Skip to main content

‘“Son – you’ll be a soldier one day”: reconceptualising YouTube discourses on participation in memetic warfare’


“Son – you’ll be a soldier one day”, one of thousands of comments on a YouTube video about using memes (particularly viral images) in war. Memes have grown in global importance, from their central propaganda/morale-influencing role in the War in Ukraine to political campaign conflicts around major issues to virtual ‘battles’ involving online communities. However, while citizen participation in discourses concerning conflict has been receiving increased attention, such wider participation around meme conflict remains under-explored in scholarship. The online audio-visual and textual discourse around memetic warfare is important both in understanding wider public views of conflict, and, particularly in this case, given the blurring of distinctions in which acts of speech or creating videos may themselves involve directly contributing to meme ‘warfare’. This article will aim to map emerging perceptions of this digital participation, including how views of memetic warfare are framed by particular historical analogies and tropes from popular culture. The research draws on comments of selected YouTube videos on memetic warfare. The new framework adopted may serve as a basis for future investigation of online public debates and attitudes towards memetic or other forms of technological innovation in war, such as broader definitions of cyber, drone, or space security.

This is a preview of subscription content, access via your institution.


List of Videos

Secondary reading

  • Asal, Victor, Justin Conrad, and Nathan Toronto. 2015. I Want You! The determinants of military conscription. Journal of Conflict Resolution 61 (7): 1456–1481.

    Article  Google Scholar 

  • Aro, Jessikka. 2016. The cyberspace war: Propaganda and trolling as warfare tools. European View 15: 121–132.

    Article  Google Scholar 

  • Banco, Lindsey Michael. 2016. The meanings of J robert oppenheimer. Lowa: University of Iowa Press.

    Book  Google Scholar 

  • Beehner, Lionel, Lisa Brooks, and Daniel Maurer. 2020. Reconsidering american civil-military relations: the military, society, politics, and modern war. Oxford: Oxford University Press.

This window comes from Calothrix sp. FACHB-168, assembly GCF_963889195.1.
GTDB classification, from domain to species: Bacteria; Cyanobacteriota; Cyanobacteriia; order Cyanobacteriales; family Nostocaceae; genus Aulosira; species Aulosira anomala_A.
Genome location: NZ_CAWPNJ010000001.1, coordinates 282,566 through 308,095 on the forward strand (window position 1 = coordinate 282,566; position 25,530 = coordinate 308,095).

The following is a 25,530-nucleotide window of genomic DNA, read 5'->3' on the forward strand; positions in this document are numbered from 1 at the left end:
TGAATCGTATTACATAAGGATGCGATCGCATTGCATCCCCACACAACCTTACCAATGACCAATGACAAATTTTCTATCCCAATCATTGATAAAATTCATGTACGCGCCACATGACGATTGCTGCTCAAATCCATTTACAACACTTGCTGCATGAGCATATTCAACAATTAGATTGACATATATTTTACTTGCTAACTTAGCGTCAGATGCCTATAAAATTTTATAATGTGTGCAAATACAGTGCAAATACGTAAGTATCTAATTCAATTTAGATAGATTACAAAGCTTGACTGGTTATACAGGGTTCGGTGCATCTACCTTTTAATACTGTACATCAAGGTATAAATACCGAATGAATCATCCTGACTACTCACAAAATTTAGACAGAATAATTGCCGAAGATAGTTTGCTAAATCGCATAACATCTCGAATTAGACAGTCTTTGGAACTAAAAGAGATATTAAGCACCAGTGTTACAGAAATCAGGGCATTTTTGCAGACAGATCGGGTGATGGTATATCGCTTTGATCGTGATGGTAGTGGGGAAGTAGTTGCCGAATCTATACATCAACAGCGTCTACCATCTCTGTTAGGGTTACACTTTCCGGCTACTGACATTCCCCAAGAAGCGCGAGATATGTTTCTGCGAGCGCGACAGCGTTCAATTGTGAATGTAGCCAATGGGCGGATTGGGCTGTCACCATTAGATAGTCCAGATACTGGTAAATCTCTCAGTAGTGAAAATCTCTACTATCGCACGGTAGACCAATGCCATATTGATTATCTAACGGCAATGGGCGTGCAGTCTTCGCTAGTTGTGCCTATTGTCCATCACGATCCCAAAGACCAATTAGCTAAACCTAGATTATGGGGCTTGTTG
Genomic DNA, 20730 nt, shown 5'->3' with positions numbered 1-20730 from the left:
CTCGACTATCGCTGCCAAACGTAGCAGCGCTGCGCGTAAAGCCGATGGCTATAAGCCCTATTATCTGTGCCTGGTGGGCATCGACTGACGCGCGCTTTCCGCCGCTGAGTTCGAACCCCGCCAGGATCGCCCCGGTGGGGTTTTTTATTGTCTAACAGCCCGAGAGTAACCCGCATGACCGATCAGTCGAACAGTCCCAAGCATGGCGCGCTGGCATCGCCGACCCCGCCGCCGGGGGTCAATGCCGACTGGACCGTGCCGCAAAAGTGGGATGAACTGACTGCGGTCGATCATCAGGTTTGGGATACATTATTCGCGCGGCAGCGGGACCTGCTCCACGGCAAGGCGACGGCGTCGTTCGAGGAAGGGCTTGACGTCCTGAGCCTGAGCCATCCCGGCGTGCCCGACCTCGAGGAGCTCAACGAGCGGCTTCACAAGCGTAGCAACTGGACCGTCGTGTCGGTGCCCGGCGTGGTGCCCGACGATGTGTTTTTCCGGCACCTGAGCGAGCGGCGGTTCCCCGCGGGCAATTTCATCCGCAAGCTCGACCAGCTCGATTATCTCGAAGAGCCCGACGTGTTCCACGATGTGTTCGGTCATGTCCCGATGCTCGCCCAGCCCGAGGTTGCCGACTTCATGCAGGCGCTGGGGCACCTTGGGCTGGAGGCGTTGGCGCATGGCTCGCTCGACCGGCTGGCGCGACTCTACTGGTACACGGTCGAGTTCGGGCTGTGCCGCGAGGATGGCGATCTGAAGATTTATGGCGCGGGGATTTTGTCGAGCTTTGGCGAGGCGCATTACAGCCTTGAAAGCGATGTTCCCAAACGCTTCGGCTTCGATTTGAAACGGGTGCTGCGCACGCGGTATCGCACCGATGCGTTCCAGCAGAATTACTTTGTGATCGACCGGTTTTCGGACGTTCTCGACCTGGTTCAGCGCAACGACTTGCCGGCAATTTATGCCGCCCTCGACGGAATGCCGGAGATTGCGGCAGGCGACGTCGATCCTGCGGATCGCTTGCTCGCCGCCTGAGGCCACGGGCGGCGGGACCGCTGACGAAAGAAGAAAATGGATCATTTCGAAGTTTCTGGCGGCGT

Google Scholar 

  • Boichak, Olga. 2021. ‘Digital war: mediatized conflicts in sociological perspective. In The Oxford Handbook of Sociology and Digital Media, Oxford University Press, 1-19.

  • Dawkins, R. 1976. The selfish gene. Oxford: Oxford University Press.

    Google Scholar 

  • Finkelstein, Claire Oakes, Jens David Ohlin, and Kevin Govern. 2020. Cyberwar: law and ethics for virtual conflicts. Oxford: Oxford University Press.

    Google Scholar 

  • Goldenberg, Alex and Finkelstein, Joel. 2020. Cyber swarming, memetic warfare and viral insurgency: how domestic militants organise on memes to incite violent insurrection and terror against government and law enforcement (Rutgers), 1–11. Accessed 24 Nov 2021.

  • Happer, Catherine, Andrew Hoskins, and William Merrin (eds). Trump’s Media War (Palgrave Macmillan).

  • Hurt, Martin, and Tiia Sõmer. 2021. ‘Cyber conscription: experience and best practice from selected countries’ (Report, RKK: ICDS).

  • Khurshudyan, Isabelle, 2022. ‘Ukraine’s showdown with Russia plays out one meme at a time. In The Washington Post.

  • Libicki, Martin C. 2020. The convergence of information warfare. Strategic Studies Quarterly 11 (1): 49–65.

    Google Scholar 

  • Livingston, Steven, and W. Lance Bennett. 2020. The disinformation age: politics, technology, and disruptive communication in the United States. Cambridge: Cambridge University Press.

    Google Scholar 

  • Lloyd, Ian. 2020. Information technology law. Oxford: Oxford University Press.

    Book  Google Scholar 

  • MacDonald, Keza, 2019. ‘We’ve seen Carl Benjamin’s rank misogyny before – remember Gamergate?. In The Guardian.